Report on Bezymianny (Russia) — 9 May-15 May 2007
Smithsonian / US Geological Survey Weekly Volcanic Activity Report, 9 May-15 May 2007
Managing Editor: Sally Kuhn Sennert
Please cite this report as:
Global Volcanism Program, 2007. Report on Bezymianny (Russia). In: Sennert, S K (ed.), Weekly Volcanic Activity Report, 9 May-15 May 2007. Smithsonian Institution and US Geological Survey.
55.972°N, 160.595°E; summit elev. 2882 m
All times are local (unless otherwise noted)
KVERT reported on 11 May that the level of Concern Color Code for Bezymianny was raised to Orange due to a large thermal anomaly noted on satellite imagery. During 0330-0400 on 12 May, an explosive eruption may have occurred according to seismic data from Kozyrevsk. Ash plumes were visible on satellite imagery drifting multiple directions. Ashfall was reported from the town of Klyuchi, about 47 km NE. A slight amount of the ash originated from Kliuchevskoi, an active volcano directly N of Bezymianny. Hot avalanches were observed and an ash plume rose to an altitude of 4 km (13,100 ft) a.s.l. On 13 May, an elongated thermal anomaly was seen on satellite imagery to the SE of the lava dome.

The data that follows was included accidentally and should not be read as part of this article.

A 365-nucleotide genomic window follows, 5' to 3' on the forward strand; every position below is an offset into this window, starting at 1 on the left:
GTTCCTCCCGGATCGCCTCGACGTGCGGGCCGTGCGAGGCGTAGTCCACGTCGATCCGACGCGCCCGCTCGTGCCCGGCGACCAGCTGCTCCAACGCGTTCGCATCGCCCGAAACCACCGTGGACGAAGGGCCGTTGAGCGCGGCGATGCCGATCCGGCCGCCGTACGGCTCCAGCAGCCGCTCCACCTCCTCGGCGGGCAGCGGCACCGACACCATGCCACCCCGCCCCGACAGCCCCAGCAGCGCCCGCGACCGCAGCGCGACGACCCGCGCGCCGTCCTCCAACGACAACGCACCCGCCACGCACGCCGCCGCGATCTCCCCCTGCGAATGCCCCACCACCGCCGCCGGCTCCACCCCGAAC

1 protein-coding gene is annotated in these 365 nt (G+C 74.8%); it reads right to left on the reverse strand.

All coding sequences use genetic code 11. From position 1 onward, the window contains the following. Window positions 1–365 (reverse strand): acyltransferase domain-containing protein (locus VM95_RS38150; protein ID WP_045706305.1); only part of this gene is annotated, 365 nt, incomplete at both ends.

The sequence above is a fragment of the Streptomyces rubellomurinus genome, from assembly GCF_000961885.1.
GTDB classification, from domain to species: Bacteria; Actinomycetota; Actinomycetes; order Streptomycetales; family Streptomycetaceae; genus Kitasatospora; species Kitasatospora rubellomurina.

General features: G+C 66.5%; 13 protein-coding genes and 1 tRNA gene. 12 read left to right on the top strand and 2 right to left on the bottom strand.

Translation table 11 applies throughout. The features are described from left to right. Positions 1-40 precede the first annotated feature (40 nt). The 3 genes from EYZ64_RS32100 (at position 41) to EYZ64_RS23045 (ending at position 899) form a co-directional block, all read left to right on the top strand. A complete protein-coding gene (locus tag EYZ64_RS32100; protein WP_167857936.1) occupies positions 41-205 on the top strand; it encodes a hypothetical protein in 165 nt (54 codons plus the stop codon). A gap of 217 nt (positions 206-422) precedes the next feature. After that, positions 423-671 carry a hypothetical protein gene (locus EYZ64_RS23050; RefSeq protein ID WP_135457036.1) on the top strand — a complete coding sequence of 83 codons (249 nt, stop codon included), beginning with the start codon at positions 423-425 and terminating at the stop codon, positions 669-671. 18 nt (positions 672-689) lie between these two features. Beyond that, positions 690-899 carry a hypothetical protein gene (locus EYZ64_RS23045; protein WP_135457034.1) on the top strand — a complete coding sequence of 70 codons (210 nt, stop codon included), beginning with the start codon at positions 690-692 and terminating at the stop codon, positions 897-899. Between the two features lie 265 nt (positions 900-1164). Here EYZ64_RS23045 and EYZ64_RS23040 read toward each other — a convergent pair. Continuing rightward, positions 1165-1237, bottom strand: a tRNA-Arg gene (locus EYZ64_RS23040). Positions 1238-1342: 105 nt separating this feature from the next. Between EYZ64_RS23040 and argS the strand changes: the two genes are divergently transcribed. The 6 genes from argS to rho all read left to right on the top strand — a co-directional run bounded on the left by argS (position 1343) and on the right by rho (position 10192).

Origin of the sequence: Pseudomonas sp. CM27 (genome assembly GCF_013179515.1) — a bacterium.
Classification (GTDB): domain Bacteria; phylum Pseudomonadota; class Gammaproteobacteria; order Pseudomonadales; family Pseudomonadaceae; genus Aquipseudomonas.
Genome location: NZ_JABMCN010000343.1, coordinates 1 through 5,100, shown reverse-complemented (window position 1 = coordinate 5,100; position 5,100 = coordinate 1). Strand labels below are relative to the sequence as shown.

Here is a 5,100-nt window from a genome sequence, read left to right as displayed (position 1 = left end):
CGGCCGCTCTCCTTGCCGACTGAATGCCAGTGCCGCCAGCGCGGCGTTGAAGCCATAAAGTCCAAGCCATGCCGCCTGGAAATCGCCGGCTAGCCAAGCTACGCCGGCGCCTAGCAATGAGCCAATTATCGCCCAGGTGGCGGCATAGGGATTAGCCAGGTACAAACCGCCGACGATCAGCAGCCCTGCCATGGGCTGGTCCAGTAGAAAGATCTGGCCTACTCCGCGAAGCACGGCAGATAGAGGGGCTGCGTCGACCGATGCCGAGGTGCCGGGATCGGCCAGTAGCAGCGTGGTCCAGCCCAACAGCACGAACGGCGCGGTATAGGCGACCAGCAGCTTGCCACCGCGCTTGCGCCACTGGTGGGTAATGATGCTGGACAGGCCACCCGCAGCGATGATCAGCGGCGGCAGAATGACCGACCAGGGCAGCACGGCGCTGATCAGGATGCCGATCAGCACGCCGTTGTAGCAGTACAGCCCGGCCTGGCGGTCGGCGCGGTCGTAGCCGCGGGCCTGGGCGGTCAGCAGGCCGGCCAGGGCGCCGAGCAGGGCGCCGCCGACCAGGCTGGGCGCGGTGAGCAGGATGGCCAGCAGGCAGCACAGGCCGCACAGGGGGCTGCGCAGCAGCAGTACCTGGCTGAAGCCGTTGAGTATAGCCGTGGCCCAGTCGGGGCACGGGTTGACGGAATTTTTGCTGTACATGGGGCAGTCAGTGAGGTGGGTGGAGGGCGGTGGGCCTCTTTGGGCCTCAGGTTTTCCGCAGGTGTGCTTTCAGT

Geologic Background. Prior to its noted 1955-56 eruption, Bezymianny had been considered extinct. The modern volcano, much smaller in size than its massive neighbors Kamen and Kliuchevskoi, was formed about 4700 years ago over a late-Pleistocene lava-dome complex and an ancestral edifice built about 11,000-7000 years ago. Three periods of intensified activity have occurred during the past 3000 years. The latest period, which was preceded by a 1000-year quiescence, began with the dramatic 1955-56 eruption. This eruption, similar to that of St. Helens in 1980, produced a large horseshoe-shaped crater that was formed by collapse of the summit and an associated lateral blast. Subsequent episodic but ongoing lava-dome growth, accompanied by intermittent explosive activity and pyroclastic flows, has largely filled the 1956 crater.